Frozensun From , joined Dec 1969, posts, RR: Posted (15 years 4 months 2 weeks 5 days 4 hours ago) and read 1141 times:
Hi... I read that the A300 and A310 production lines will probably be shut sown pretty soon. In fact it's quite intriguing... how come the demand for 200-250 seat widebodies seems to have slowed down suddenly, with the B767-400 selling so slowly too? Do airlines plan to switch to B777s, A330s and A340s? IMHO, don't those jets have too much capacity and possibly require a lot more airport facilites eg. aerobridge sizes etc? What about carriers like SIA and Thai which require small widebodies for low density routes? I don't think they will switch to single aisles will they? I mean, SIA sold off its B757s just 4 years after delivery because they were unpopular.
MEA-707 From Netherlands, joined Nov 1999, 4428 posts, RR: 34
Reply 1, posted (15 years 4 months 2 weeks 5 days ago) and read 1075 times:
The A300/310 is a goner, for passenger services, that is. Not because the 200-250 pax-segment becomes less popular, but because they become older and less economical to fly. I think their routes are taken over by all kinds of aircraft. Most airlines substitute their aircraft with a mix of narrow-bodies and bigger widebodies. American for instance, can easily replace the A300 on its routes by a mix of 763s and 772s. Swissair replaced their A310s partly with A320/321s, and partly with A330s. KLM replaced theirs with both 763s and 733/734s. Thai just received some A300s so they might fly some time with it. Singapore replaces theirs with a mix of A340s and 777s. They hardly have low-density routes so they don't care for narrowbodies. And don't forget the A300-600 and the A310-300 are still quite modern, it will remain popular with airlines who fly long thing routes and can't fill jumbo's (like TAP, Royal Jordanian) for some time.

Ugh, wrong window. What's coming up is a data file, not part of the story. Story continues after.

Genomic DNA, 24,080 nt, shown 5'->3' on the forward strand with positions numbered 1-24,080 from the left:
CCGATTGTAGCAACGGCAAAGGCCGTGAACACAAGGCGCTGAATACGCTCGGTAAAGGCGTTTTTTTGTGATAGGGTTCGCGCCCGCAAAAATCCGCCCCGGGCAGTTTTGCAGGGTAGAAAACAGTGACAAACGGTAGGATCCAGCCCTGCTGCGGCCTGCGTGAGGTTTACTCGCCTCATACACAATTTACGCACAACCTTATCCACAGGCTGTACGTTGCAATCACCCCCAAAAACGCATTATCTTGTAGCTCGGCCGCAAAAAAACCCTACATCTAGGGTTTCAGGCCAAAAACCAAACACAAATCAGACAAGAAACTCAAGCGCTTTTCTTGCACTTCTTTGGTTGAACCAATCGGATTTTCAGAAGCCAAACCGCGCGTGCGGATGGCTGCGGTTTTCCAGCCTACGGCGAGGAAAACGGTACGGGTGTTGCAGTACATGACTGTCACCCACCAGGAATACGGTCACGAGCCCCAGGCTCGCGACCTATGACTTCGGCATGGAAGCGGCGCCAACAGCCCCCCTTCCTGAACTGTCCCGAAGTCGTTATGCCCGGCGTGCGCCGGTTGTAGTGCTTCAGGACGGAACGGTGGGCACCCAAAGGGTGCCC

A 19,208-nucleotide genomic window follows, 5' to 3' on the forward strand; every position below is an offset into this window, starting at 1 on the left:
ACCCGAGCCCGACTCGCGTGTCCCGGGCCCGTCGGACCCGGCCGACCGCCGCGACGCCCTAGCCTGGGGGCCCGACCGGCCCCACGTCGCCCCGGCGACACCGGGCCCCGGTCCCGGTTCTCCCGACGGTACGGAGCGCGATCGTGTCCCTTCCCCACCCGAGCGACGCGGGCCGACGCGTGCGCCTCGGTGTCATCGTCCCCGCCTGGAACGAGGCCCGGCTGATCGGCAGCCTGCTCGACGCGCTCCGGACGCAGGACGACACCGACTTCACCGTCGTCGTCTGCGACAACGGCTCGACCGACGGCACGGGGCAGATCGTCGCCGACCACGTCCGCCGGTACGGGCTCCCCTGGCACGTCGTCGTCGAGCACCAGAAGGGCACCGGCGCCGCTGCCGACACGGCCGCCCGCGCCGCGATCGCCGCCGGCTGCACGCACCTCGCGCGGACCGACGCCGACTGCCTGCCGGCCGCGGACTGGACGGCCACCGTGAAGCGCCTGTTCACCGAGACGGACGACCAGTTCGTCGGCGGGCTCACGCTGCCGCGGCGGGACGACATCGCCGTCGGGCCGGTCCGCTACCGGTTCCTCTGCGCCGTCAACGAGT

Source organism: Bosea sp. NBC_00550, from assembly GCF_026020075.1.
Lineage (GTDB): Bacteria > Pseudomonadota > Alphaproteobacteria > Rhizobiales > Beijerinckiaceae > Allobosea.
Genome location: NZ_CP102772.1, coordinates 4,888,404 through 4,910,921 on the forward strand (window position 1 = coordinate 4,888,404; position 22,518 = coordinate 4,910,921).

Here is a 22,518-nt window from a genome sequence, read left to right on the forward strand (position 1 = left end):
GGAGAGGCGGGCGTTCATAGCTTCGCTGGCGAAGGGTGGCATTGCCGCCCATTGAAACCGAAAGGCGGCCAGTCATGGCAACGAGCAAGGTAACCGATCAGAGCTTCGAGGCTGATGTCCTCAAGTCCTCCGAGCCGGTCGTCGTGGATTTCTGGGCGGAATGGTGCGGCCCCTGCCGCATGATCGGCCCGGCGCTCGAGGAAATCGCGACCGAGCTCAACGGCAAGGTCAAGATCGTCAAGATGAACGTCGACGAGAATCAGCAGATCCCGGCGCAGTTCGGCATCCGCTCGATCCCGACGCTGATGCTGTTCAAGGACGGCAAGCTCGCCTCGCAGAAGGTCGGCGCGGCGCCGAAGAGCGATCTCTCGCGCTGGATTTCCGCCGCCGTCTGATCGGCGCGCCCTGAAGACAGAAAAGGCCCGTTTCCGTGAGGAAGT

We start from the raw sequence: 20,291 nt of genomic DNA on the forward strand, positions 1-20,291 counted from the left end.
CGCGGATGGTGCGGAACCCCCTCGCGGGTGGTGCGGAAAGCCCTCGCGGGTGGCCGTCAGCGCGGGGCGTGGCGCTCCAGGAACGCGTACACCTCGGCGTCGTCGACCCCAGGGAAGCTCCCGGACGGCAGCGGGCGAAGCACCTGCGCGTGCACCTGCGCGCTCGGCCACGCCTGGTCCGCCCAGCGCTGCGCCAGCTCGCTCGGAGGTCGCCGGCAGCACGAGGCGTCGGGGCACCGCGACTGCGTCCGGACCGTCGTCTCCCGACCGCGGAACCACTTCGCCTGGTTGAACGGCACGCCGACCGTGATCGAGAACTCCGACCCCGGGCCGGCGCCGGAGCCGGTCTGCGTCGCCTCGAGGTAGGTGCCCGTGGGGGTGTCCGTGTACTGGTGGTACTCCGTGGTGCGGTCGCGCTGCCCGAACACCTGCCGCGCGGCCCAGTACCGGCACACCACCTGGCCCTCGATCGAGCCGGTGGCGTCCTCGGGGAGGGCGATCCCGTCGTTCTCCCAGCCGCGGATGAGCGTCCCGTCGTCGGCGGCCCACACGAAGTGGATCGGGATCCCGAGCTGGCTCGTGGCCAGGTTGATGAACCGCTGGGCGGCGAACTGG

The closest thing to the A300/310 might be the A330-200 which is about the same size and has a lot better perfomance, and sells nicely.
nobody has ever died from hard work, but why take the risk?